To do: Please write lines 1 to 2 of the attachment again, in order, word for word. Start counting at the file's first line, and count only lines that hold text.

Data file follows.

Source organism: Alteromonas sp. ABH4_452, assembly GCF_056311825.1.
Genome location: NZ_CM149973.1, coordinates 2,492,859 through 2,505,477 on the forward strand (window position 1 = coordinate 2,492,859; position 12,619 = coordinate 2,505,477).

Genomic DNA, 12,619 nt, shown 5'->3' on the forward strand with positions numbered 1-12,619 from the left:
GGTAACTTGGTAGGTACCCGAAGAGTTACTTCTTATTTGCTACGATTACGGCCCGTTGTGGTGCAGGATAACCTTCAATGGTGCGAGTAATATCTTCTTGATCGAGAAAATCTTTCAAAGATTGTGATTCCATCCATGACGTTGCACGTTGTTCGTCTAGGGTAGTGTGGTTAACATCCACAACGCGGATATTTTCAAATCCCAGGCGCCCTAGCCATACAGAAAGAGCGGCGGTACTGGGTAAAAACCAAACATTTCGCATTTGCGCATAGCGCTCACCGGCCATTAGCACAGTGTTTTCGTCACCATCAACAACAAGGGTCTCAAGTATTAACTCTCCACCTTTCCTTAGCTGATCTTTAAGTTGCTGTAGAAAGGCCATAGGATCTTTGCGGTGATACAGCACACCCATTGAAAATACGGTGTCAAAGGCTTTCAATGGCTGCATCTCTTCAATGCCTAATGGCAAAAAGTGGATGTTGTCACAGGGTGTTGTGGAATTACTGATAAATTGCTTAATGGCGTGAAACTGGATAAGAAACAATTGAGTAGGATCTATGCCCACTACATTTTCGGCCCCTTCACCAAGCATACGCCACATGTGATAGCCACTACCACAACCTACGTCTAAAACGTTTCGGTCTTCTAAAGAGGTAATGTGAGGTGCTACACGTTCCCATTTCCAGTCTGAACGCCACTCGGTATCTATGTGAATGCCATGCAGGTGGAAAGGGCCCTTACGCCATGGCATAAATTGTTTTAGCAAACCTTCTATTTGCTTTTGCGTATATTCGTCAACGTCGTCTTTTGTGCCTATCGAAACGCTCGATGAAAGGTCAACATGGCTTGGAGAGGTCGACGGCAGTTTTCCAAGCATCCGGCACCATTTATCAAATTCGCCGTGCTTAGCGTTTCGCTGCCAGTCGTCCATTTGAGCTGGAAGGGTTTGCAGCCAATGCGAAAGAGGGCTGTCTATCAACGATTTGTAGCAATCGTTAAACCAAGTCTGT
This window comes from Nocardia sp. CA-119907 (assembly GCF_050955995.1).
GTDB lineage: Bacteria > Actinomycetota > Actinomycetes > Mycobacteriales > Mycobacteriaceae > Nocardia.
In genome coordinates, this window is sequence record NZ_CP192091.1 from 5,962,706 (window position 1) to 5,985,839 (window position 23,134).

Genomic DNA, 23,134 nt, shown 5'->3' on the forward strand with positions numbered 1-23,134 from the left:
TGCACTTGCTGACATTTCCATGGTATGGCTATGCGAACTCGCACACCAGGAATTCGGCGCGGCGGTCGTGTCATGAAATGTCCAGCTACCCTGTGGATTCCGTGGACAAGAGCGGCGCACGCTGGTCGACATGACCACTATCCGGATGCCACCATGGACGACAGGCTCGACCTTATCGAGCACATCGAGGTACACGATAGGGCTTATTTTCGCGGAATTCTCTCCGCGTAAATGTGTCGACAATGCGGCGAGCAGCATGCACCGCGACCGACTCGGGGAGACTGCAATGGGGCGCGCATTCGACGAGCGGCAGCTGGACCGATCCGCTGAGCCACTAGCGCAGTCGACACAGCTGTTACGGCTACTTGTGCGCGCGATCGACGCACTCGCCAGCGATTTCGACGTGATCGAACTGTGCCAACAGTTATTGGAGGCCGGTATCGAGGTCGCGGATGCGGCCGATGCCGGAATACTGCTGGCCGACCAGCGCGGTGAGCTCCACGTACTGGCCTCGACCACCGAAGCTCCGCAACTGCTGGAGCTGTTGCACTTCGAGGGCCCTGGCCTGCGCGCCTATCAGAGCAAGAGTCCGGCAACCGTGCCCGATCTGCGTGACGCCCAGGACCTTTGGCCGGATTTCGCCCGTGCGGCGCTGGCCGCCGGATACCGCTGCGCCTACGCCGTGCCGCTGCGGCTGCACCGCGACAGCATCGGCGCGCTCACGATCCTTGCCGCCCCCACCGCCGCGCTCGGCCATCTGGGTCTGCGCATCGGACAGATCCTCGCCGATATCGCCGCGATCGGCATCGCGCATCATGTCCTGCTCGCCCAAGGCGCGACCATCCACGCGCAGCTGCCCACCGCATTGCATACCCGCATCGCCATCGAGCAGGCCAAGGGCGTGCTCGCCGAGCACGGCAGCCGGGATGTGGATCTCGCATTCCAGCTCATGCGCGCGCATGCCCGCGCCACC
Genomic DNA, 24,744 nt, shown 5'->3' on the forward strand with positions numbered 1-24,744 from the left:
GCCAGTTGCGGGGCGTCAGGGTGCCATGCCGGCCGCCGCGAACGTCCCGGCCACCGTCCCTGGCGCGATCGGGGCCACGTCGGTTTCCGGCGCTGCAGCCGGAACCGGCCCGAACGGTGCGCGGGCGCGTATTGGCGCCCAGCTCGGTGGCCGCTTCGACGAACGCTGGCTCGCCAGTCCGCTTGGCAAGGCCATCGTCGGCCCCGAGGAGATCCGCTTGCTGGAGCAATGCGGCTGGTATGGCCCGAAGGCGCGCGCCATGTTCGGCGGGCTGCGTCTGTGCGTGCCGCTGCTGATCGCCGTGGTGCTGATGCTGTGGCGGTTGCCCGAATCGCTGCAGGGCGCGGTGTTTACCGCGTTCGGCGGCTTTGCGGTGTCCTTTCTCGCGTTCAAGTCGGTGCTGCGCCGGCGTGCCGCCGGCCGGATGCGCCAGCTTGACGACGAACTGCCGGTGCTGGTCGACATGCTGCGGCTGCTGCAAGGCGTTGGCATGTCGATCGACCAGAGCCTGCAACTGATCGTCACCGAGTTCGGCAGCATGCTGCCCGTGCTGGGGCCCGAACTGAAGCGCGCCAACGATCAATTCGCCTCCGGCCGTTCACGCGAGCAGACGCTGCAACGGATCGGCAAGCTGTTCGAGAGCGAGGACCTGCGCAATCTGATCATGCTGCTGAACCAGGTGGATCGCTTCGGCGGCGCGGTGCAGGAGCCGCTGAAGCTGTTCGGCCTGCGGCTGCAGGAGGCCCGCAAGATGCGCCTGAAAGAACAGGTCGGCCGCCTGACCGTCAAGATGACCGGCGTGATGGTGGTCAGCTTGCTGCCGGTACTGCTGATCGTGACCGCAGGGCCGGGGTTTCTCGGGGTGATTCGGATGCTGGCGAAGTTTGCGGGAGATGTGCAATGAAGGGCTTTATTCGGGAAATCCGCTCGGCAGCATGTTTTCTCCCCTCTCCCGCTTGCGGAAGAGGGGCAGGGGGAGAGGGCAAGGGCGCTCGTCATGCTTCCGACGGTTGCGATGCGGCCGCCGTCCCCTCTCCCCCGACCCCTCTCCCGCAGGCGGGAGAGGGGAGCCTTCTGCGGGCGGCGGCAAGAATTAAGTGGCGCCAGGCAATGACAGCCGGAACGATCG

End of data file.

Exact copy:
Source organism: Alteromonas sp. ABH4_452, assembly GCF_056311825.1.
Genome location: NZ_CM149973.1, coordinates 2,492,859 through 2,505,477 on the forward strand (window position 1 = coordinate 2,492,859; position 12,619 = coordinate 2,505,477).